On May 5, 2015 I posted a blog named “Dude, Where’s My Hydrogen Fuel Cell Driverless Car?” A few months earlier Mercedes teased the public with its concept autonomous f 015 fuel cell vehicle (see photo at top) and this was the first indication that carmakers may want to combine high tech hydrogen fuel cell vehicles with driverless, intelligent car technology.
Since this point in time, most self-driving car technology that is being developed is doing so independent of hydrogen fuel cell vehicles (with a few exceptions). Apple, Google, Uber, Tesla and a few others have chosen to pair autonomous tech with other vehicle propulsion systems.
Now, let’s talk about the exceptions. The Chinese search engine company Baidu has decided to use its artificial intelligence algorithms with the development of hydrogen fuel cell buses. The University of Birmingham in the UK, has made a case for the use of Autonomous Fuel Cell Railway Vehicles.
Hyundai has gone as far as putting its fully-autonomous Tucson Fuel Cell SUVs on the roads (for testing) in South Korea and the U. S. (see photo below)
One major setback occurred in June 2016, when a driver of a Model S was killed when the vehicle hit a truck while in autonomous mode. As a response Tesla says it will announce a major update, Autopilot 2.0 soon.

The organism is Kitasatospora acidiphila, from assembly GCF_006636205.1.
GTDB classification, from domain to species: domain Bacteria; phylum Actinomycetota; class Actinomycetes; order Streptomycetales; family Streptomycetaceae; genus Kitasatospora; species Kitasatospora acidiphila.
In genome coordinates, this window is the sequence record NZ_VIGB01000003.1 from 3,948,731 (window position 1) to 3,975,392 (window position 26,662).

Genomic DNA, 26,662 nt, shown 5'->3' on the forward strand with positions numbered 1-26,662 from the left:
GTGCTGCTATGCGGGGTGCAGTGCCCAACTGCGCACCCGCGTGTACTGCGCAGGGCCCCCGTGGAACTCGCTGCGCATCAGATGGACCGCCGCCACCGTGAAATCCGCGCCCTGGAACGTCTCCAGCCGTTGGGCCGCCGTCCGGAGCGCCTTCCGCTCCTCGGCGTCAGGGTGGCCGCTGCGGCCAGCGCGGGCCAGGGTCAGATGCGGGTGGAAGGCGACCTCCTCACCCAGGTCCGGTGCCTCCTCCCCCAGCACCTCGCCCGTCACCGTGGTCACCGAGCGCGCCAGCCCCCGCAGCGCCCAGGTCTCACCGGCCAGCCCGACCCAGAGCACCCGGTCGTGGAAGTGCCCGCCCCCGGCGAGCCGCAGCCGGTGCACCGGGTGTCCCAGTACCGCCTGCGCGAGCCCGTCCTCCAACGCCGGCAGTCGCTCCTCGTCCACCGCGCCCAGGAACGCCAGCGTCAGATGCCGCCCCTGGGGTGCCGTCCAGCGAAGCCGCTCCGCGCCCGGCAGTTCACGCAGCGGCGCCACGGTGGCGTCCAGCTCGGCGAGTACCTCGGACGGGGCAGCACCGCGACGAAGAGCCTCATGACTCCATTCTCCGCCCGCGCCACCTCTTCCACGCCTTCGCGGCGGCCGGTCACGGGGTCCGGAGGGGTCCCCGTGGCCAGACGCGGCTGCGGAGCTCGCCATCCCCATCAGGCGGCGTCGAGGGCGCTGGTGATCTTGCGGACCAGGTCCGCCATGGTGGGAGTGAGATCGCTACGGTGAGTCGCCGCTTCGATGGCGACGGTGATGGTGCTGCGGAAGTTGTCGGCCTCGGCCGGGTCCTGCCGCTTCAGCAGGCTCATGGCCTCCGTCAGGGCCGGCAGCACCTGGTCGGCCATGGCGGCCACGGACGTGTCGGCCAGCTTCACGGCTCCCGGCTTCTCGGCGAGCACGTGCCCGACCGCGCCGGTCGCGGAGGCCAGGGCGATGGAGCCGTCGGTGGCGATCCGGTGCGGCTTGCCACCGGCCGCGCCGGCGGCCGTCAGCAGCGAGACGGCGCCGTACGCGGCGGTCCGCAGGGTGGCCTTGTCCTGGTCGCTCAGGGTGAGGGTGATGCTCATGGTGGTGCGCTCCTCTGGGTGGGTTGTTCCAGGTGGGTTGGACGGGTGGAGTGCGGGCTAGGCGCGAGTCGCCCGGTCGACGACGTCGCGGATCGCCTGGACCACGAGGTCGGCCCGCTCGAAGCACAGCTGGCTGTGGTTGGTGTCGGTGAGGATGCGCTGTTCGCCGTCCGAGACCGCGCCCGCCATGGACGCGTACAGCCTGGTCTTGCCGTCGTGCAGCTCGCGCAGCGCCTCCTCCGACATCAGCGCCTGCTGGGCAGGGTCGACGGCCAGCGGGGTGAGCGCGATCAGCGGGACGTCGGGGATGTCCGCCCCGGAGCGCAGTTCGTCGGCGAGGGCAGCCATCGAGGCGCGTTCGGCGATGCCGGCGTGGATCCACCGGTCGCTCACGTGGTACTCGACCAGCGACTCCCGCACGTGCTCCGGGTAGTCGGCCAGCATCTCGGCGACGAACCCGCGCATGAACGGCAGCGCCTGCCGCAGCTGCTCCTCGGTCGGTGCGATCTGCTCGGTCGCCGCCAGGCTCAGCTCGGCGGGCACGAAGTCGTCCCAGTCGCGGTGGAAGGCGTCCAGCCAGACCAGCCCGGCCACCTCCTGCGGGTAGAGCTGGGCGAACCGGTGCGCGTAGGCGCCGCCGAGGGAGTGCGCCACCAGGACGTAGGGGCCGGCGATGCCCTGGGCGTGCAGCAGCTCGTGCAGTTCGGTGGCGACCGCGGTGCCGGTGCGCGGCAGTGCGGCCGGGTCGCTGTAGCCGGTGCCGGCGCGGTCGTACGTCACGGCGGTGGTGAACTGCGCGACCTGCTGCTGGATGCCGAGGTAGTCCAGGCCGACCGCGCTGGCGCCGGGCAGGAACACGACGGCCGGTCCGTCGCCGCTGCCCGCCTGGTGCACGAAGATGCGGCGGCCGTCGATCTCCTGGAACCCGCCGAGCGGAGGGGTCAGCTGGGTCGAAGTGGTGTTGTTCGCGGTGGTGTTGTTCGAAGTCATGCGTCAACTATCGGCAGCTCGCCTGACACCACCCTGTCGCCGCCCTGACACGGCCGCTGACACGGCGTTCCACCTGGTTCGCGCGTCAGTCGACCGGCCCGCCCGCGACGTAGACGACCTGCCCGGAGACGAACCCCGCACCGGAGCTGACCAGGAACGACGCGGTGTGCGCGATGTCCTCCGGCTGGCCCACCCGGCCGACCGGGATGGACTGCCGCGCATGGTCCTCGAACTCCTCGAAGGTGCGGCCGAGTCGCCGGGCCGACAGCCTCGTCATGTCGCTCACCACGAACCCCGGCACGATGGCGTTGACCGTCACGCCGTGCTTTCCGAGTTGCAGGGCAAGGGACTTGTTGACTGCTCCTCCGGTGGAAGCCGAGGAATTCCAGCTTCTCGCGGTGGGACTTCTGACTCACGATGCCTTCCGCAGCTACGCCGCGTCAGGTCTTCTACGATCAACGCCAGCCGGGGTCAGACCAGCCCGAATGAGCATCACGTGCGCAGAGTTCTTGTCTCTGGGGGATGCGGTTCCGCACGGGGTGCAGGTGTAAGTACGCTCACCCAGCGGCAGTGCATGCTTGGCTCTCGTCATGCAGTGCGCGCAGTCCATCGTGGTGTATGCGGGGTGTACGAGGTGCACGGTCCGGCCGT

What does the future hold for autonomous vehicles? According to IBTimes, “Honda Chairman Fumihiko Ike said the Japanese government is putting tremendous pressure on carmakers to perfect self-driving features. Japan is eager to showcase such technology in time for the 2020 Tokyo Olympics, by having driverless cars pick up athletes from airports and take them to Olympic Village. But Ike acknowledged he had doubts. Unexpected things could happen on roads, like a package falling out of a van, and the human brain has better powers of coping with the unexpected than the best artificial intelligence, he said. ‘We have to see,’ Ike said on when self-driving cars might become common. ‘The final answer will be from the whole society.’”
What does the future hold for autonomous fuel cell vehicles? It’s bright! With fast fueling times and zero emissions coupled with the efficiencies inherent to self-driving vehicles, fuel cell vehicles are a natural partner with autonomous technology.